Claiming Exempt Status: Beyond FSLA Exempt Salary 2024

Wages are just one component of determining whether an employee should be classified as exempt or non-exempt. Under the FSLA, several other criteria must be met depending on the position:

Executive Exemption

  • Primary duty is managing the enterprise or a department/subdivision
  • Customarily/regularly directs the work of 2+ other full-time employees
  • Authority to hire/fire or recommendations given particular weight

Administrative Exemption

  • Primary duty is office/non-manual work directly related to management or business operations.
  • Exercise of discretion and independent judgment on matters of significance

Professional Exemption

  • Primary duty is work requiring advanced knowledge in a field of science/learning.
  • Advanced knowledge is customarily acquired through prolonged/specialized instruction.

Creative Professional Exemption

  • Primary duty is work requiring invention, imagination, originality, or talent in a recognized creative field.

Computer Employee Exemption

  • Primary duty is computer systems analysis, programming, engineering, or other highly skilled computer work.

Outside Sales Exemption

  • Primary duty is making sales or obtaining orders/contracts for services/facilities
  • Customarily and regularly engaged away from employer’s place of business

To qualify as exempt under the FSLA, employees must meet the salary thresholds and all of the requirements listed under each category.

Highly Compensated Employees

Employees who receive high total annual compensation of $107,432 or greater (including at least $684 per week salary) can also be classified as exempt if they customarily and regularly perform executive, administrative, or professional duties and meet at least one of the criteria listed.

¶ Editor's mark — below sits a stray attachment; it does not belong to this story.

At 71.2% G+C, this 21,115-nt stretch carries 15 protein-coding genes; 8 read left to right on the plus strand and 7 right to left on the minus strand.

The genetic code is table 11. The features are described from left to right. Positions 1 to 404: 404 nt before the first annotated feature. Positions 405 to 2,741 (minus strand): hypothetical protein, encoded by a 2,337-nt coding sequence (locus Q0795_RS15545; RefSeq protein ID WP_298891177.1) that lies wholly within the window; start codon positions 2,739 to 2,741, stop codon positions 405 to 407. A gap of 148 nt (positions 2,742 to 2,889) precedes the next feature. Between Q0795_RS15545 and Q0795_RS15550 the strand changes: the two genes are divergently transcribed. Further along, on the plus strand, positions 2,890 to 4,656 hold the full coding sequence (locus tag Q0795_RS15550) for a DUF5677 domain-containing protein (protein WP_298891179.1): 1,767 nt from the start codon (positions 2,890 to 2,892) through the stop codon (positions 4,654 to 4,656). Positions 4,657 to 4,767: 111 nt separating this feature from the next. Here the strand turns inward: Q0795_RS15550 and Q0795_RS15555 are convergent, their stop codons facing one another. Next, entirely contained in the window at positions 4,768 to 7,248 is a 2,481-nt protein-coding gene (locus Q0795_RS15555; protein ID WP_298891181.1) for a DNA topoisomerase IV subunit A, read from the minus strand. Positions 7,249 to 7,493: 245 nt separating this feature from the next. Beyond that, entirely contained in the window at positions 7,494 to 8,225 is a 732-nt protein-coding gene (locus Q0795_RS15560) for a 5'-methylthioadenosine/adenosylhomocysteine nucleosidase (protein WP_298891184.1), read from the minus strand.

What Should Employers Do?

Employers who fail to pay overtime or misclassify employees can face serious consequences. Employees can sue employers for unpaid overtime wages, liquidated damages, and attorney's fees under the FSLA.

Violations can also lead to investigations, fines, and penalties from the Department of Labor or State Labor Departments.

When the government raises the limits for who is eligible for overtime pay, employers have a few options. They can raise salaries so that employees are still exempt, or they can reclassify workers as non-exempt and limit their hours. Employers may also choose to lower hourly rates to offset the increased cost of overtime pay. Additionally, employers can count nondiscretionary bonuses up to 10% of the standard salary level when calculating wages.


DISCLAIMER: The information provided herein does not constitute the provision of legal advice, tax advice, accounting services or professional consulting of any kind. The information provided herein should not be used as a substitute for consultation with professional legal, tax, accounting, or other professional advisers. Before making any decision or taking any action, you should consult a professional adviser who has been provided with all pertinent facts relevant to your particular situation and for your particular state(s) of operation.